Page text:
Police in India are more likely to register crimes reported by women in stations with dedicated women’s help desks than in those without. And help desks staffed by female officers record more crimes against women that result in mandatory criminal investigations. The results come from the largest-ever randomized controlled trial of police reforms, published this week in Science1.
One-third of women globally have experienced gender-based violence — including attacks by intimate partners or others — but only a small fraction report the violence to the police. In India, about four women in ten experience intimate-partner violence, and police often discourage them from making a complaint that would initiate a formal investigation, because of high workloads and a false belief that women are to blame.
This situation has prompted calls for police reform. Some measures, used in India and elsewhere, involve recruiting more women into the police force and setting up women-only stations. The hope is that this will counter patriarchal attitudes and make justice more accessible to female complainants. But the results have been mixed. Researchers have found2 that all-female police stations in India don’t increase the number of cases registered; instead, women seeking help at their local stations are redirected to far-away women-only stations.
In 2017, the police force in Madhya Pradesh, a state in the heartland of India known for its patriarchal culture, decided to improve its response to gender-based violence. It approached economists at the Abdul Lateef Jameel Poverty Action Lab (J-PAL) in Cambridge, Massachusetts, to help it overcome the barriers that keep women from reporting crimes and the police from recording them. The laboratory is known for performing randomized controlled trials to test social interventions.
Sandip Sukhtankar, an economist at the University of Virginia in Charlottesville and an affiliate of J-PAL, worked with colleagues to set up a randomized controlled trial testing gender-based reforms in policing. The experiment covered 180 police stations serving 23.4 million people.
Stations were randomly assigned to one of three groups. Those in the control group received no intervention. In one treatment group, the police set up cubicles or private rooms as women’s help desks. The researchers helped the police to create a manual for registering reports of intimate-partner violence and helping female visitors, and trained officers in the procedures. They also asked police to connect with the local community to get the word out about the help desks. Stations in a third group had all the same components, but staffed their women’s help desks with female officers. The trial ran for 11 months.
“They had tried a version of this intervention in the past, but it was not systematized,” says Sukhtankar. “So they wanted to see, if it’s done correctly, if this could work.”
The researchers found that the stations with women’s help desks helped women to lodge more complaints of intimate-partner violence in civil courts — an extra 1,905 cases — compared with control stations. Stations with women’s help desks also registered an extra 3,360 cases of crimes against women that led to mandatory criminal investigations — although this 14.1% increase was driven almost entirely by the stations with help desks staffed by female officers. However, the increase in civil and criminal cases did not lead to more arrests. Furthermore, there was no change in the number of women reporting crimes. The authors say this is probably partly because only 10% of women in the local communities were aware of the help desks.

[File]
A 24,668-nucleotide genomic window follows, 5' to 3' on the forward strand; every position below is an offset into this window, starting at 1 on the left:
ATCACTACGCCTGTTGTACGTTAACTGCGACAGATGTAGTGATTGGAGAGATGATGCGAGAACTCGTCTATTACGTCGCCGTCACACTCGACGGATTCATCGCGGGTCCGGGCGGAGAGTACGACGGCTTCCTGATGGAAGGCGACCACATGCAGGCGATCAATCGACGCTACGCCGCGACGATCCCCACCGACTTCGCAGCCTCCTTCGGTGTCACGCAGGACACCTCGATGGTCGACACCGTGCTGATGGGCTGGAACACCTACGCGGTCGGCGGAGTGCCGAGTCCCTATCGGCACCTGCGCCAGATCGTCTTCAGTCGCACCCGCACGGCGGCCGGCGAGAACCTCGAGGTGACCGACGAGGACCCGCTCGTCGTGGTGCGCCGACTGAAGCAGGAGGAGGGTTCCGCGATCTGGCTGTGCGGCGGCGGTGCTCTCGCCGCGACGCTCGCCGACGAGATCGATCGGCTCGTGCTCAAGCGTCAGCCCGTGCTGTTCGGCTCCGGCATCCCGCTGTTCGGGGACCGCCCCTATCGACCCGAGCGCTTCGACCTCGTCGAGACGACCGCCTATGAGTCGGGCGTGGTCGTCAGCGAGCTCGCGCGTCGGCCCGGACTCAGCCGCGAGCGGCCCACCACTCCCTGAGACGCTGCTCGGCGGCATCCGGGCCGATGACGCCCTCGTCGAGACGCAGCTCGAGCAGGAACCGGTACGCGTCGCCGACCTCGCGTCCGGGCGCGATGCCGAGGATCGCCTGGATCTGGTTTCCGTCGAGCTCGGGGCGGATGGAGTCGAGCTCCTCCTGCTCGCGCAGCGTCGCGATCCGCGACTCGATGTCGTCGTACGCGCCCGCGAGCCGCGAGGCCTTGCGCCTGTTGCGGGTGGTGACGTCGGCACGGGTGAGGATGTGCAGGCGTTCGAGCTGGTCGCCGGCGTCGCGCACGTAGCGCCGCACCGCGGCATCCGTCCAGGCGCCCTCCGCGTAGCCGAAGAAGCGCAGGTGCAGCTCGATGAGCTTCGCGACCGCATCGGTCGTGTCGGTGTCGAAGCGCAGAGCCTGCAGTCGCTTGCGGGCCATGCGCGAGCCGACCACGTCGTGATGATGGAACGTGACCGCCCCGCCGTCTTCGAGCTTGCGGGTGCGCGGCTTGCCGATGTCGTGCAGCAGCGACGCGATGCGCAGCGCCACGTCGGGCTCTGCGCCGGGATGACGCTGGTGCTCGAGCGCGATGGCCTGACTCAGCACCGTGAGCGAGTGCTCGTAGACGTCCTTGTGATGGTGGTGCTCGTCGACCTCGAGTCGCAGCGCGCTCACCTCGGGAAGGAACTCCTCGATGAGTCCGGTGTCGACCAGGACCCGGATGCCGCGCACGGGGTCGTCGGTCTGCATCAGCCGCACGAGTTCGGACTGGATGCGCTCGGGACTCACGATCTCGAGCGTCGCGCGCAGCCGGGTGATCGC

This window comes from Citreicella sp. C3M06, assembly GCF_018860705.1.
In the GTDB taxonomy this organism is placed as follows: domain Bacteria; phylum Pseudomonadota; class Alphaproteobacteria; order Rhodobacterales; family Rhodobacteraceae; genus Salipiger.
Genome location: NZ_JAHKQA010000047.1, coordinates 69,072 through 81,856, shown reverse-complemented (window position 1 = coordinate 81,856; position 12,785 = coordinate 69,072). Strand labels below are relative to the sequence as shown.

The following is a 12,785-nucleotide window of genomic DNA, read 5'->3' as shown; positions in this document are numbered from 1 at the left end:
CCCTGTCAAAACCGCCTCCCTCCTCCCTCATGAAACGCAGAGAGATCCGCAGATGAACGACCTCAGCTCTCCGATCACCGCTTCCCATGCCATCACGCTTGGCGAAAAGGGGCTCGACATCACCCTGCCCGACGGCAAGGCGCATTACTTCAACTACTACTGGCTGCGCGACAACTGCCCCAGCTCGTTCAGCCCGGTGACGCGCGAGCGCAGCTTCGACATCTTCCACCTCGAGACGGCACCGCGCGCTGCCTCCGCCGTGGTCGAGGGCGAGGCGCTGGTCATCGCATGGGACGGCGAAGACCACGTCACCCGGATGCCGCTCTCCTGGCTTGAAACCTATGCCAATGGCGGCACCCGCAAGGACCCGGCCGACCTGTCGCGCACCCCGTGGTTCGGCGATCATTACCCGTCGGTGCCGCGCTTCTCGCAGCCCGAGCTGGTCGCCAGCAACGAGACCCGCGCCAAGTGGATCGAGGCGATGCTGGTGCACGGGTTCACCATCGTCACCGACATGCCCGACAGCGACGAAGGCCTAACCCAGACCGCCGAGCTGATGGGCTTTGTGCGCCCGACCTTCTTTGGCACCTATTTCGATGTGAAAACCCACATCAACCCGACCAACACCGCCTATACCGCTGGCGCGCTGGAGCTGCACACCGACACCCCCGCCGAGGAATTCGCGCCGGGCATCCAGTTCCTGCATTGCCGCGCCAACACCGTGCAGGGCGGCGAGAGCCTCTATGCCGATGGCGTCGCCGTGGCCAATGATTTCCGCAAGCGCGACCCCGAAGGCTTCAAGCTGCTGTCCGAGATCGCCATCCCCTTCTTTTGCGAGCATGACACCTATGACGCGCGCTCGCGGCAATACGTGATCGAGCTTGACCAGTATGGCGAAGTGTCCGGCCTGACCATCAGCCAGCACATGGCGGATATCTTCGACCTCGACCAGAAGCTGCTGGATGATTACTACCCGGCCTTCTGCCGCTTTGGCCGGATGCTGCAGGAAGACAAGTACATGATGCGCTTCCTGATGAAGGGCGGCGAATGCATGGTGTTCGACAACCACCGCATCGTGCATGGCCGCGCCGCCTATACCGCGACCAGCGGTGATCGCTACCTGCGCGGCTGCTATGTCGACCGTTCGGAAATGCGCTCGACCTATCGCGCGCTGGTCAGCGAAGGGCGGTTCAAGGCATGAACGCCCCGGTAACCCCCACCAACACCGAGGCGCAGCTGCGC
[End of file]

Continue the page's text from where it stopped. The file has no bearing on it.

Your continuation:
“What we can clearly see is that of the women that did show up to the police station, they had just a much better experience overall, they were listened to, they were more likely to be believed,” says Sukhtankar.
The impact might be down to the training that the police officers received, especially in places with poor gender norms, says Sofia Amaral, an economist at the Ludwig Maximilian University of Munich in Germany who studies gender-based violence in India. The study “is a very important result”, she says. “Making it easy for women to seek help by better equipping stations and officers through state infrastructures can be an avenue to improving women’s conditions.”
In interviews with police officers, the study team found that trained female officers were less likely than female officers in control stations to think that women were reporting false cases. The same effect was not seen in trained male officers. But whether the slight improvement will persist in the long run remains to be studied. Audrey D’Mello, a lawyer with Majlis, a non-profit organization based in Mumbai, India, that provides legal help to women, says that even female officers who receive training can become insensitive as they try to prove themselves in a male-dominated profession.
“Police recording more [cases] is a good thing because then it means the police are doing their job,” says D’Mello. In her decades of experience, she has often seen police just reprimand a man accused of intimate-partner violence, without registering a case, because it is less work. “The job of the police is to record cases — not to do settlement and negotiation.”